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Lawyer breaks down L.T.C. Special Inquiry report

All judges should be paid consistently, there should be time limits on legal decisions and restructuring the Land and Titles Court (L.T.C.) will not take away the complaints nor the backlog it suffers from, according to an analysis report. 

In a response to the investigation into the L.T.C. by a Commission of Inquiry in 2016 Wellington-based Samoan lawyer, Fa'alagilagi Tuimavave, breaks down the 30 recommendations and their positive and negative implications.

Ms. Tuimavave, then a student at the Victoria University of Wellington published her response to the Committee’s report in 2017. 

A major issue raised in her report is that L.T.C. judges are paid out of Legislative Assembly funds while Supreme, district and civil court judges are paid from the treasury, or the national budget.

This means salaries are inconsistent across the judiciary, and also allows for influence on the L.T.C. judges by the Legislature which decides their salaries.

“It appears there’s several parties involved in processing the LTC judges’ salaries and the justification for this involvement is unknown,” Ms. Tuimavave said, recommending judges are paid consistently across the different courts. 

The matter of judge salaries has not been factored into the new bills. 

On the proposal to restructure the courts, a summary of the 2016 Report recommendation reads: “Officially recognise the Judicial Privilege of the L.T.C. which handles matters on our customary land and titles to be consistent with the recognition awarded the Supreme Court.”

The report states that L.T.C. judges don’t have the resources to do their job properly, to which Ms. Tuimavave states a restructuring may only increase the court’s workload, not decrease it.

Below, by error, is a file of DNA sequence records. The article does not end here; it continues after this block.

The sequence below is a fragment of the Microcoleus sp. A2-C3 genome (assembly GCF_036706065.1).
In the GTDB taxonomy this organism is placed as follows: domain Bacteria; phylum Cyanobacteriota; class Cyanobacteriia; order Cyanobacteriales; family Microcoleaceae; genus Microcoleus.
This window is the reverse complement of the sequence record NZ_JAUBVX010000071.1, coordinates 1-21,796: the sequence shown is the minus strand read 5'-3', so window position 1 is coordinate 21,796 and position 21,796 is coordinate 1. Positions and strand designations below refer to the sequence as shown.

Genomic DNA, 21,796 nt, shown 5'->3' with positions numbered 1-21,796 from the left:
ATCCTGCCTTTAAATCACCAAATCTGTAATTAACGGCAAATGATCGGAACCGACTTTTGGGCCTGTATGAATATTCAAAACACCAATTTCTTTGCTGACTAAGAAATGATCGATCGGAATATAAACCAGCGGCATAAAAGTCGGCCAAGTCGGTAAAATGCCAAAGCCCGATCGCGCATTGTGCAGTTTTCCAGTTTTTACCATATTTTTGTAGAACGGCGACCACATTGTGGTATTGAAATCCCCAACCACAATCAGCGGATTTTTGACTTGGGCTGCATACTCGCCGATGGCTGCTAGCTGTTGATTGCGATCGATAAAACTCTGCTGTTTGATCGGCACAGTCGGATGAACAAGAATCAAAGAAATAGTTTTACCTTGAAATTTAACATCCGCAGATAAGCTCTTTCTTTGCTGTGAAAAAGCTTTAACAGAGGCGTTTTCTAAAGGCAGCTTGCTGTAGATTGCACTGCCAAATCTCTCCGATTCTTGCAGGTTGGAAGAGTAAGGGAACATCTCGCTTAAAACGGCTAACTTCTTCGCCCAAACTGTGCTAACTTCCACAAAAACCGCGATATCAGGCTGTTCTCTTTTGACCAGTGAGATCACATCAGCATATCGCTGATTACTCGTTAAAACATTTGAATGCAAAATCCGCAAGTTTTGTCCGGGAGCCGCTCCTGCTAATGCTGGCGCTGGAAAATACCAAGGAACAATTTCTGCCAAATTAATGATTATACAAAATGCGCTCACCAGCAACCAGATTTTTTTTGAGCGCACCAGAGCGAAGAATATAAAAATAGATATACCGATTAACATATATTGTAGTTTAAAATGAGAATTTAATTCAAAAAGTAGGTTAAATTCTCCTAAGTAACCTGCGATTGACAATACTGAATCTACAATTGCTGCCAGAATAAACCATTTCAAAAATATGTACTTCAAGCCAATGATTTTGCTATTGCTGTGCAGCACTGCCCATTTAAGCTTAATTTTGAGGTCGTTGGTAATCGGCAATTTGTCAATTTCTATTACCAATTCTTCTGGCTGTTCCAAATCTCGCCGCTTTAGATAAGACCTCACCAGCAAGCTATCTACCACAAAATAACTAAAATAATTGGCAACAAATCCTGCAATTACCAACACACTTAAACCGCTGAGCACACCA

“A change to the current structure will only continue to add to the backlog because time must be made available for the move, the learning of the new system and the reestablishment of processes,” she states.

“It will be timely and costly and will not be contributing to reducing the amount of grievances brought against the L.T.C.”

She points out the 2016 report recommended the Supreme Court retains the role of Judicial Review when it comes to the fundamental rights enshrined in the Constitution. The recommendation summary reads:

“That the Judicial Review persevere as part of the Supreme Court to adhere fundamental rights of all Samoan citizens.”

What may reduce the workload and how long cases take is a more detailed set of principles for the L.T.C. judges to follow, she said, recommending a specialist institution be set up to develop these principles in consultation with the nation.

This is especially important if the L.T.C. is going to have its own Court of Appeal and Court of Final Review.

“This development of expertise and creation of principles can eventually become the basis for L.T.C. decisions which will ensure certainty and transparency and ensures that the Court of First Instance does not overrule its own previous decisions.”

“It appears that missing from the Committee’s report, is a discussion of how L.T.C. judges in fact construct their decisions after presiding over disputes regarding authority over land and the right to register over authority over land,” Ms. Tuimavave said.

Because the substance of custom is not written down, and there is yet to be a national discussion on whether it should be written down, the work of land and title grievance decision making is a hard one.